Up front: Shadow influence
This month, Business North Carolina celebrates some of the state’s best lawyers as selected by their peers. Some lawyers denigrate such popularity contests, until one of their colleagues wins. Suddenly, the award gains credibility.
Fact is, lawyers run the world; the rest of us just coexist. The sooner one learns that, the quicker we can move on to other matters. That’s probably not such a bad thing, compared with many alternatives.
Like most, I’ve had a long like-dislike relationship with lawyers. Two of my early mentors were lawyers. Neighbor Sidney Gislason was an argumentative litigator who built a big law firm in a small town. Dick Rodenberg, my best friend’s dad, was a lovable fellow who could charm any jury.
The dislike reflects a selfish motive: For years, I’ve seen lawyers shut down news sources. Reporting gets much more difficult when a lawyer tells his client to clam up, even when greater transparency would serve the public interest.
The savviest lawyers tend to specialize in understated influence. (There are obvious exceptions — see Bill Diehl of Charlotte.) In many cities and businesses, they operate in the shadows, pulling strings with little notice.
The Belk family got the notoriety, but their chief inside lawyer, the late Leroy Robinson, helped propel the retailer’s success during his 45-year career. At Family Dollar, George Mahoney played a pivotal, 30-year role at the Levine family empire.
At NCNB, Paul Polking and Frank Blanchfield structured the “deal of the century” that enabled entry into Texas, paving the way for what is now Bank of America. Womble Carlyle Sandridge & Rice lawyers in Winston-Salem extended R.J. Reynolds Tobacco Co.’s influence for many years.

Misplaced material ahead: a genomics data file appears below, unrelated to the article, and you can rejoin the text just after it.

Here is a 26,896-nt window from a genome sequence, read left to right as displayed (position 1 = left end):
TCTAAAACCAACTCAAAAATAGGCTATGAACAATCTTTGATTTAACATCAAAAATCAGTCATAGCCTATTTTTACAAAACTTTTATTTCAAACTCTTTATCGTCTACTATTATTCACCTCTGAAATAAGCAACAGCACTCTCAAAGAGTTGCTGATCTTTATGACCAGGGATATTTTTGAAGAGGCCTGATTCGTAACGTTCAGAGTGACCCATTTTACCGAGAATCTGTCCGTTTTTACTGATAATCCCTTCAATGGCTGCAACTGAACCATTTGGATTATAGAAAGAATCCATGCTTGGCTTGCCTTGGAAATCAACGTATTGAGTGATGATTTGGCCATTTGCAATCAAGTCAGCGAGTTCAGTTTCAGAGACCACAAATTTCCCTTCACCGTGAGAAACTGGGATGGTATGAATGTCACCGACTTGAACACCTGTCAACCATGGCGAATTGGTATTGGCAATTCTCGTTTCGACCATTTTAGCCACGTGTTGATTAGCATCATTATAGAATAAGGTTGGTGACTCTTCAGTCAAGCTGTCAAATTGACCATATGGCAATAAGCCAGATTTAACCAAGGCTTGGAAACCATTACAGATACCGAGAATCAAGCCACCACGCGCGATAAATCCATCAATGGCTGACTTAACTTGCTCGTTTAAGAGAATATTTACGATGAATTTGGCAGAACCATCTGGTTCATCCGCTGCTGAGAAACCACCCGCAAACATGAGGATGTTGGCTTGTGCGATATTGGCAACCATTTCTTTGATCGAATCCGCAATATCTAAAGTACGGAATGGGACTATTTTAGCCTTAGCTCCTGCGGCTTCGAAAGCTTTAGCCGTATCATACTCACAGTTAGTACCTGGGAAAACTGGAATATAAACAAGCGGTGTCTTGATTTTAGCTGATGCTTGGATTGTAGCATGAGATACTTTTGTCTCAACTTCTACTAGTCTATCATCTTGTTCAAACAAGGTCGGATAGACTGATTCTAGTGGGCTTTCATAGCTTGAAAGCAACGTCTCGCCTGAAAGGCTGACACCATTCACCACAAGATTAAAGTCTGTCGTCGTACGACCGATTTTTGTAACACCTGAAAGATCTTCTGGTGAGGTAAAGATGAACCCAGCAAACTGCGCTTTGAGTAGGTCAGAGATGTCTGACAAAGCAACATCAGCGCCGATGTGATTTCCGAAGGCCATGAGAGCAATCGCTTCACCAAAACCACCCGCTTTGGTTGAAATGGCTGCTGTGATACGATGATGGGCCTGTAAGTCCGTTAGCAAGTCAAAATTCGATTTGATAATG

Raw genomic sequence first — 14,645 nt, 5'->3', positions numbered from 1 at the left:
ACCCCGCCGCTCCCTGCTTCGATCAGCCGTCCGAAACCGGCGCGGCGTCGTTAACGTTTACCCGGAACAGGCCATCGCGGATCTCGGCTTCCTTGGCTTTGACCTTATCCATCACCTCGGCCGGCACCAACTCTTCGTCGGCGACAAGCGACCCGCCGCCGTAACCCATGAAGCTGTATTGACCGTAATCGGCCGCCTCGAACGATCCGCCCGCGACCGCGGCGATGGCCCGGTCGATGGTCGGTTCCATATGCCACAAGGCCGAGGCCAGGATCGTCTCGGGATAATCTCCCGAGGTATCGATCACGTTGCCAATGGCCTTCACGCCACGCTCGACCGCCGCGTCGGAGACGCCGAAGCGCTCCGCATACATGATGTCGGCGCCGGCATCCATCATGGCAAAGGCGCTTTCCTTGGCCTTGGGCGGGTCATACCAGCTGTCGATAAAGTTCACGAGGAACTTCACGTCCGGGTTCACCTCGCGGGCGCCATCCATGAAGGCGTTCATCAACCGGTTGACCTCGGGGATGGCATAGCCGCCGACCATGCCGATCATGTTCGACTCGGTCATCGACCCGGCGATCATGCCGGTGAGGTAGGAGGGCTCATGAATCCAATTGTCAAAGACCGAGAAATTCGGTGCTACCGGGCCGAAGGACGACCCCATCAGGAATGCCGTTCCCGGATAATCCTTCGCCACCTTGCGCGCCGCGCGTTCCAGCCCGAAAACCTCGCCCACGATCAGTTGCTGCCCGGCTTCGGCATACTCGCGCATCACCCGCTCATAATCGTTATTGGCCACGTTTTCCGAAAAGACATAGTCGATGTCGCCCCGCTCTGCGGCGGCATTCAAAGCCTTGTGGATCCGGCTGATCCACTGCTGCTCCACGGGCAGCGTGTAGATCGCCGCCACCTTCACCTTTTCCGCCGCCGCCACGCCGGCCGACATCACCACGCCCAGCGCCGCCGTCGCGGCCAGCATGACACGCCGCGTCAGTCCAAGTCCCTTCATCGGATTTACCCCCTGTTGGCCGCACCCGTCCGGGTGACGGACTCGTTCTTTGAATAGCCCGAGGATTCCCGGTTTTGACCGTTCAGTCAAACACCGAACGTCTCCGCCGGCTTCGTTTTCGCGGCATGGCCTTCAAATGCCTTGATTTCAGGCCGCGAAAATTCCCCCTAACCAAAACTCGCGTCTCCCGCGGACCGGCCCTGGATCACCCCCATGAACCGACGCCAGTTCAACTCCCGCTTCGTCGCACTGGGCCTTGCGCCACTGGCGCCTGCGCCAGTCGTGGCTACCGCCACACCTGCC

Lawyers have long dominated politics, though it’s a mixed picture in our state. Raleigh’s dominant leaders — Gov.-elect Roy Cooper, House Speaker Tim Moore and Senate Pro Tem Phil Berger — are lawyers. Gov. Pat McCrory doesn’t have a J.D., but a year after he lost his first gubernatorial campaign, he went to work for a big law firm.
Yet only two of 15 congressional representatives have law degrees: U.S. Reps. G.K. Butterfield and George Holding. Sens. Thom Tillis and Richard Burr had business careers before entering politics. Their predecessors, John Edwards and Kay Hagan, were lawyers, just as real-estate developer Donald Trump is succeeding a Harvard Law School grad, Barack Obama, as president.
While politicians come and go, lawyers exert influence in business and civic ventures for decades. A few examples I’ve encountered over the years include Chip Hagan and Charles Melvin in Greensboro; Jim Morgan in High Point; Mark Bernstein, Ernie Reigel, Russell Robinson in Charlotte; David Ward Jr. of New Bern; Gary Joyner, John Jernigan and Larry Robbins in Raleigh. (Bernstein and Joyner died in the last two years.)
Each of those cited is a white male, and our Hall of Fame (page 87), made up of those receiving the most votes, includes relatively few women. So it’s encouraging to see that half of this year’s Legal Elite winners are women, a record showing.
For all of their solemnity, most lawyers can turn on the charm. We are excited that this year’s winners posed for some unusually creative photos, giving a human face to an oft-criticized profession. Special thanks to my colleagues Kathryn Galloway and Cathy Martin for spearheading the section.